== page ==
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In a new evocative and fascinating short film, shot in 16mm, the mysterious creator invites us to a hypnotic dive into the arcane of his imagination.

In an evocative and fascinating new short film, shot in 16mm, the mysterious creator invites us to a hypnotic dive into the arcane of his imagination.

In front of the floating camera of his acolyte and photographer Stuart Pitkin, the creator Paul Harnden intensifies the mystery that shrouds him by staging, in a saturated and disturbing black and white, images straight out of the shadowy zones of our collective unconscious.


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A naked and languid woman on a couch summons the specter of Tarkovsky's Mirror, before strange crowds on the march, nights filled with fire and threats, men dressed in convict's clothes, the burnt crosses of heretical processions at the foot of the throne of a decadent pope that we can imagine coming straight out of a Francis Bacon painting (Study after the portrait of Pope Innocent X by Velázquez). A raging sea is now crashing against a pier. Obscure, cryptic, esoteric, Dream, Paul Harnden's new hand-processed short film, is a worthy continuation of his previous collaborations with Stuart Pitkin (Pattern Mill in 2011 and Let them believe in 2014), and gives his label and his creations a powerful symbolic, if not mystical dimension. Isn't it all about the body, the sacred, femininity, perjury, and, above all, light in the long night of men?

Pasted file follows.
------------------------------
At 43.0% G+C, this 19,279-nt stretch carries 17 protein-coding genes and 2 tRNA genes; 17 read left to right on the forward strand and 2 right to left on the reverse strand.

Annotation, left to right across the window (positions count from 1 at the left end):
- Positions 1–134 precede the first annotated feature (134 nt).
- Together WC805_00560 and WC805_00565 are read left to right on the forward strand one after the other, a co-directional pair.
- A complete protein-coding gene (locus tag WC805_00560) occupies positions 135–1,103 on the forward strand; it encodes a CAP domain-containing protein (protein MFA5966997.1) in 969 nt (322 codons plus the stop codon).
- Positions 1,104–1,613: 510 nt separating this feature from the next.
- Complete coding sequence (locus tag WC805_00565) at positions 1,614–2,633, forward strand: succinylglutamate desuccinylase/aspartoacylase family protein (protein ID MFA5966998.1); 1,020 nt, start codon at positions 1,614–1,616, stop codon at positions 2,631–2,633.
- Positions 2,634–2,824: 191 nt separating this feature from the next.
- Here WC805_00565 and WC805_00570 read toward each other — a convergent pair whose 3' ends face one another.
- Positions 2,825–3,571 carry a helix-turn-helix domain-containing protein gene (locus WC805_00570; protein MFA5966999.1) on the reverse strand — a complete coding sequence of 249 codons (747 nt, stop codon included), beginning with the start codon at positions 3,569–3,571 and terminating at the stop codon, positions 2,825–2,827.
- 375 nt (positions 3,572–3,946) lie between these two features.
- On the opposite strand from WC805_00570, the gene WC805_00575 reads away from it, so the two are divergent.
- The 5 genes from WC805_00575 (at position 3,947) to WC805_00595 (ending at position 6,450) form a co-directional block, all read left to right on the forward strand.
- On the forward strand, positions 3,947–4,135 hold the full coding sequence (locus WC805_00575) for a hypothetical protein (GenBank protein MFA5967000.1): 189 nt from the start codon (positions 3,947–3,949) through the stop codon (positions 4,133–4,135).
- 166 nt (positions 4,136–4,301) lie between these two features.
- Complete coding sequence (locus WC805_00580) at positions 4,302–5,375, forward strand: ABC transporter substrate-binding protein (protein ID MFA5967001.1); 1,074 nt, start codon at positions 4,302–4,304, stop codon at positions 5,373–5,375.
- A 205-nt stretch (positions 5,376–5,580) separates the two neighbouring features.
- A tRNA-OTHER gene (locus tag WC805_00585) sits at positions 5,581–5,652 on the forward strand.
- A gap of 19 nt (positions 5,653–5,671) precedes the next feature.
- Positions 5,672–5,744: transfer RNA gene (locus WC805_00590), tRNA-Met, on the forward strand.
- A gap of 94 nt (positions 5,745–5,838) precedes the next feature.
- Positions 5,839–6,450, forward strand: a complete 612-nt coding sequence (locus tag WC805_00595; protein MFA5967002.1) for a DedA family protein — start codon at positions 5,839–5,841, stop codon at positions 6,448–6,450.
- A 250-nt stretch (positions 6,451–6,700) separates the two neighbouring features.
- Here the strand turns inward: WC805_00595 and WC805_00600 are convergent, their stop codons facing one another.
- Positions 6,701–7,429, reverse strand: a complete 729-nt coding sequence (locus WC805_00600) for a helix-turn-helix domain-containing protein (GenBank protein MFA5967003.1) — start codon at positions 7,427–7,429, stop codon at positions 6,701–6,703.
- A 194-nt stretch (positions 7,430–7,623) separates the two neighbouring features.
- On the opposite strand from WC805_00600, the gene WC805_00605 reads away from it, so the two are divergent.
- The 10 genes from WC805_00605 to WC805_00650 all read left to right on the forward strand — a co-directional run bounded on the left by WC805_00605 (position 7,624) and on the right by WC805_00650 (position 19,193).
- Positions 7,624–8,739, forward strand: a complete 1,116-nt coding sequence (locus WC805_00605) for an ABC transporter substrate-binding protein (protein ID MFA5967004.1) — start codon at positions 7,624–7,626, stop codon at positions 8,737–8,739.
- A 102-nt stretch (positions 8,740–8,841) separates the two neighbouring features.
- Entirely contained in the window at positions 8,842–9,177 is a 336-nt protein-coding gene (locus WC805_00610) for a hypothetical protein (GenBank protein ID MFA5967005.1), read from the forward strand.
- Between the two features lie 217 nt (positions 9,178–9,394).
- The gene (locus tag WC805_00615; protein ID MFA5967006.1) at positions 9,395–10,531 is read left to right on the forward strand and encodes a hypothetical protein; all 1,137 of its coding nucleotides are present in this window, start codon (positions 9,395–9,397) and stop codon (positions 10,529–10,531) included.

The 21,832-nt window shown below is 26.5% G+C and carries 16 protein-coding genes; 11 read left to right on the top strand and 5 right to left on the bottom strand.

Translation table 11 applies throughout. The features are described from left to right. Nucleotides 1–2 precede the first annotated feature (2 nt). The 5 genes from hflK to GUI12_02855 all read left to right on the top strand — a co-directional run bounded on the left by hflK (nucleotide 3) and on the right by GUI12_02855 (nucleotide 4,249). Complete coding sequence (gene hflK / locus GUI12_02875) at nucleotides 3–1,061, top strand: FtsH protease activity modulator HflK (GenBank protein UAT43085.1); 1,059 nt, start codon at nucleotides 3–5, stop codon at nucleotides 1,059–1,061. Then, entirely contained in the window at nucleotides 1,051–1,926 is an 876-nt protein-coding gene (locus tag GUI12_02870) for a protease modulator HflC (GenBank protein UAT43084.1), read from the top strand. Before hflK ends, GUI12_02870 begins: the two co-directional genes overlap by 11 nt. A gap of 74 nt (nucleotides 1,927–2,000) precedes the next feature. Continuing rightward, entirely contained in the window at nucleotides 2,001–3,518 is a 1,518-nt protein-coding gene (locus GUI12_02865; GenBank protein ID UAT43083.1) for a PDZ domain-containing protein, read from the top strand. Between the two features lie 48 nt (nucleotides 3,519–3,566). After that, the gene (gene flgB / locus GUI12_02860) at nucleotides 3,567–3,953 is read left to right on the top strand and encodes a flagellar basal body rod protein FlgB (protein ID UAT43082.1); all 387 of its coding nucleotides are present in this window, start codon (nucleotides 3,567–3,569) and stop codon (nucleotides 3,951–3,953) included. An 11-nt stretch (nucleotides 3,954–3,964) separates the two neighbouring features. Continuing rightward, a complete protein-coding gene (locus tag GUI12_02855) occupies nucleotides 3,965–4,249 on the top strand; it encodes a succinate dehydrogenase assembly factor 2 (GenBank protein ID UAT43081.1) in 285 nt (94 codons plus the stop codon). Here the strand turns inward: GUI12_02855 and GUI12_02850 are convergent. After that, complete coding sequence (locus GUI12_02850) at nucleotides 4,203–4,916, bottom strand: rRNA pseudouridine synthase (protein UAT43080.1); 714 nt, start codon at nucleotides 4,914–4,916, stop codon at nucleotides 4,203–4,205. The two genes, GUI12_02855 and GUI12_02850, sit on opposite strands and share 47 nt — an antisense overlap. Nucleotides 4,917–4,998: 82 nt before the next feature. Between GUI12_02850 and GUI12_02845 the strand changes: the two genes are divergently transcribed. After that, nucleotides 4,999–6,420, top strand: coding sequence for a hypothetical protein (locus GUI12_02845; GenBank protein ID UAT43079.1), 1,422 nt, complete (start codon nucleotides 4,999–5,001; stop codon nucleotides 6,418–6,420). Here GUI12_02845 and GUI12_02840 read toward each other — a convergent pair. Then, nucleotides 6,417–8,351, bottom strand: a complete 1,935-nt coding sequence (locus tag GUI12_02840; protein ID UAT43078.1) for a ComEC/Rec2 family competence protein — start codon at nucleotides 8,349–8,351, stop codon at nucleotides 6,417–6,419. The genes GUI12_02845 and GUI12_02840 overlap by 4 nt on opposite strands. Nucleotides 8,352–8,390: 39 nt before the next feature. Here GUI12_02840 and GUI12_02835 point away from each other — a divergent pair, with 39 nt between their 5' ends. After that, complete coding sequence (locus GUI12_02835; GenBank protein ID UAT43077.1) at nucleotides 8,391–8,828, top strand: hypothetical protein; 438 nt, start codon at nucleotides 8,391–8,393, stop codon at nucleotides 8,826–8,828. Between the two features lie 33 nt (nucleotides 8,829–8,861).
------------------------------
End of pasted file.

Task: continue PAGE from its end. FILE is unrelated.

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Born in Canada and based in Brighton, England, Paul Harnden has carefully kept himself away from the media and the London spotlight for almost twenty-five years. Secret, adulated by Galliano, followed by the most discerning retailers and enthusiasts, from Dover Street Market (Soho) to Leclaireur Paris via Van Ravenstein in Amsterdam, Harnden, devoted body and soul to his art, tirelessly pursues his quest for a raw and refined aesthetic, radically artisanal, inspired by the clothes worn at the time of the American Civil War, the English pre-industrial revolution and by the Amish culture.

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Stormy colors, thick tweeds and rough linens, rubbed leathers and discarded fibers, Paul Harnden's creations question our relationship with time, materials, and the plurality of our heritage. Available atLeclaireur Hérold.


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